According to reports on Wednesday afternoon, presidential son-in-law and senior White House adviser Jared Kushner is registered to vote as a woman, according to public records in the state of New York. Basically, whenever Kushner last registered to vote, he apparently ticked the box for "female," a fact that Democratic opposition research firm American Bridge was the first to notice and publicize.
A spokesperson for the group told Wired this week that the mix-up is symptomatic of Kushner's various paperwork problems:
Kushner can't even fill out the most basic paperwork without screwing it up, so it's a mystery why anyone thinks he's somehow going to bring peace to the Middle East. Would anyone but the president's son-in-law still have a West Wing job after repeated disclosure errors and a botched a security clearance form?
Kushner, 36, has found himself in hot water over his filling out of important government forms, mainly his application for a security clearance. According to reporting from multiple outlets, his form ― the SF-86, with the SF standing for "standard form" ― was incomplete, missing important details about his foreign contacts. Kushner was ultimately forced to go back and amend his previous filing to include the omitted info.
This isn't the only Kushner-related headline to burst onto the scene this week, although it's definitely the more lighthearted and relatively concern-free of the two. While it's definitely embarrassing to admit you filled out a pretty simple form incorrectly, that's nothing compared to being sued over allegations of predatory overcharging of tenants in your properties.
According to The Daily Beast, Kushner is now facing exactly such a lawsuit, a class action suit alleging that his company charged tenants bogus fees, then used non-payment of the fees as a threat of eviction. (Kushner's spokesperson did not immediately respond to The Daily Beast's request for comment.) Suffice to say that's a bit more serious than which box you check on the "gender" section of your voter registration form. One tenant involved in the suit, identified as Tenae Smith, said this about Kushner's property company:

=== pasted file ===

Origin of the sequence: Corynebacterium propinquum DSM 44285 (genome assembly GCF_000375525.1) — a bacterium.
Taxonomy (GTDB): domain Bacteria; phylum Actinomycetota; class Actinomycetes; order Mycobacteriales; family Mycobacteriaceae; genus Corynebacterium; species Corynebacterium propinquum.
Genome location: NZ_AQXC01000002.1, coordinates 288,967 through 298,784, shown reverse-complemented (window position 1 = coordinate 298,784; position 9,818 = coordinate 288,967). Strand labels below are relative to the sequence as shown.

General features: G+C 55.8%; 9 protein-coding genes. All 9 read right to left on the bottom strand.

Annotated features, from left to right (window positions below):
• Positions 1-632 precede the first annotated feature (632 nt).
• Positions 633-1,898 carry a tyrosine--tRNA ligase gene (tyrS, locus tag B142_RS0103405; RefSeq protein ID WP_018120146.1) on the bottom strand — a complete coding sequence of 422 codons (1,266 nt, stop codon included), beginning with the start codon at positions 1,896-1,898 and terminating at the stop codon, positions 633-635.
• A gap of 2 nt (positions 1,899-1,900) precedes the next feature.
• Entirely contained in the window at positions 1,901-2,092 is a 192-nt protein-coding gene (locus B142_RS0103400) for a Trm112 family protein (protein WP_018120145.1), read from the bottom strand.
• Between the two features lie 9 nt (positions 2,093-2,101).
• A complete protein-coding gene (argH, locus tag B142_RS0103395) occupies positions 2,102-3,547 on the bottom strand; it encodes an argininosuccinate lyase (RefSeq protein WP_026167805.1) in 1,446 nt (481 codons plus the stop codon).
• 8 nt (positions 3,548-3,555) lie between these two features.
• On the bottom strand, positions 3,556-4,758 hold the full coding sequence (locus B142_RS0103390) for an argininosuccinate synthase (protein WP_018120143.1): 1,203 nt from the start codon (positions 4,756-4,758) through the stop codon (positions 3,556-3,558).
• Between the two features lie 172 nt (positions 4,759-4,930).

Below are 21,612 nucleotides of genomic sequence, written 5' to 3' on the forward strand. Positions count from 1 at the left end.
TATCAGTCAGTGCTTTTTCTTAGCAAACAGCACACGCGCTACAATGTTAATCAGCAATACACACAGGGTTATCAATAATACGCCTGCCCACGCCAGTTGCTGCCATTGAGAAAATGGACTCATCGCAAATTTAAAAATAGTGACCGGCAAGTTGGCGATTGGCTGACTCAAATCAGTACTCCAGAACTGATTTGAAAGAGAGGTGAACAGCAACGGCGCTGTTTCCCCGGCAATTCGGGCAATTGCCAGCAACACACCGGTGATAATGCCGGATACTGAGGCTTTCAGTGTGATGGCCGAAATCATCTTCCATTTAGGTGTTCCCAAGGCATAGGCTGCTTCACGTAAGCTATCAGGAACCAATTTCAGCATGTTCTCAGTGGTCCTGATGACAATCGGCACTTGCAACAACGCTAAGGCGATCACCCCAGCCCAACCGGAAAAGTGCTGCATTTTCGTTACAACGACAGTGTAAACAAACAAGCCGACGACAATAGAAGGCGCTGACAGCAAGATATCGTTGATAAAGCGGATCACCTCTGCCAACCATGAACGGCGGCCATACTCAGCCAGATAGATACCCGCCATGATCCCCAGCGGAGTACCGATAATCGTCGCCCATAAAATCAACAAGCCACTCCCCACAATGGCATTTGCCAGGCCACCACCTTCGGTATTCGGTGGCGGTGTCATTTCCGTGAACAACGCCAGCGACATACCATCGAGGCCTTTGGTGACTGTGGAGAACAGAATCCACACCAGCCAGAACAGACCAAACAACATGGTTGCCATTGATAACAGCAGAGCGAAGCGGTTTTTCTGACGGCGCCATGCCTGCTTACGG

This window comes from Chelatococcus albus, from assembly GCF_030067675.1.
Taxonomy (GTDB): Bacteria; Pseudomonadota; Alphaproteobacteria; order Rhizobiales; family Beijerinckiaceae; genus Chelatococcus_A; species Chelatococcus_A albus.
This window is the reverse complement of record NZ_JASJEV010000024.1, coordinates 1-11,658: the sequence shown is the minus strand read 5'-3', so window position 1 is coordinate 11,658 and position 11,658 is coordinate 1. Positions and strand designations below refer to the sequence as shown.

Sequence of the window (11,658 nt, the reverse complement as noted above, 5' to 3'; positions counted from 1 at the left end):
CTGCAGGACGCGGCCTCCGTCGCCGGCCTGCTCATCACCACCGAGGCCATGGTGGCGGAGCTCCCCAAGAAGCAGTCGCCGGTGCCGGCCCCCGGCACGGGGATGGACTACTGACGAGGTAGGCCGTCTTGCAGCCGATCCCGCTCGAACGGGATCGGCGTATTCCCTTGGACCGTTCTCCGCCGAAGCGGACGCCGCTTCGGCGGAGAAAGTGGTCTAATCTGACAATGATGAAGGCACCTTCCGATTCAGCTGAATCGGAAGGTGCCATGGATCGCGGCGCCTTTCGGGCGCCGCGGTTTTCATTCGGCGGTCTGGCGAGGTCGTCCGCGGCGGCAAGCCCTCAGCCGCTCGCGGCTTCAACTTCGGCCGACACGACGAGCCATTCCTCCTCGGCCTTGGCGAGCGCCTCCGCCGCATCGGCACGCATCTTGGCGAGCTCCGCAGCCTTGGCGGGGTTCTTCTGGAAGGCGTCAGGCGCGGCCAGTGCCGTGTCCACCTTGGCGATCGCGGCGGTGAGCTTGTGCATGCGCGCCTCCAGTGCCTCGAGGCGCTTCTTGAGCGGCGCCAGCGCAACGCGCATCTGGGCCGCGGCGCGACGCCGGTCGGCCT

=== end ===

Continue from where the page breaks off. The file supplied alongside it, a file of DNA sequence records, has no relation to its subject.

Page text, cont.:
I work full-time and made regular payments, but they kept taking me to court for eviction and piling on the fees. I just want to keep my family safe and stable as the kids go back to school.
In short, Kushner's getting a lot of press this week, and not of the sort he's likely to want. It's also worth noting that the investigation in Russian interference in the 2016 election, conducted by former FBI director and current independent counsel Robert Mueller, is reportedly also examining some of Kushner's finances and dealings. It's fair to say that's a headline absolutely nobody wants to see about themselves.
As far as Kushner's voter registration forms are concerned, however, it seems less like a serious affair and more like a weird, slightly amusing, relatively irrelevant example of a potentially problematic habit. In other words, it might not be the biggest deal, but it speaks to an apparent trend.
However else you feel about Kushner and the Trump administration, after all, it's definitely valuable to know you can count on a government official ― in this case, a White House adviser who got the job by marrying into the president's family ― knows how to fill out a government form. Especially an official who currently still possesses a security clearance, and is thus privy to some of the most sensitive information any American can receive.
That is not, from the looks of things, something the country can assume about Kushner, however. You need look no further than his New York voter registration, and his SF-86 controversy, for a little proof of that.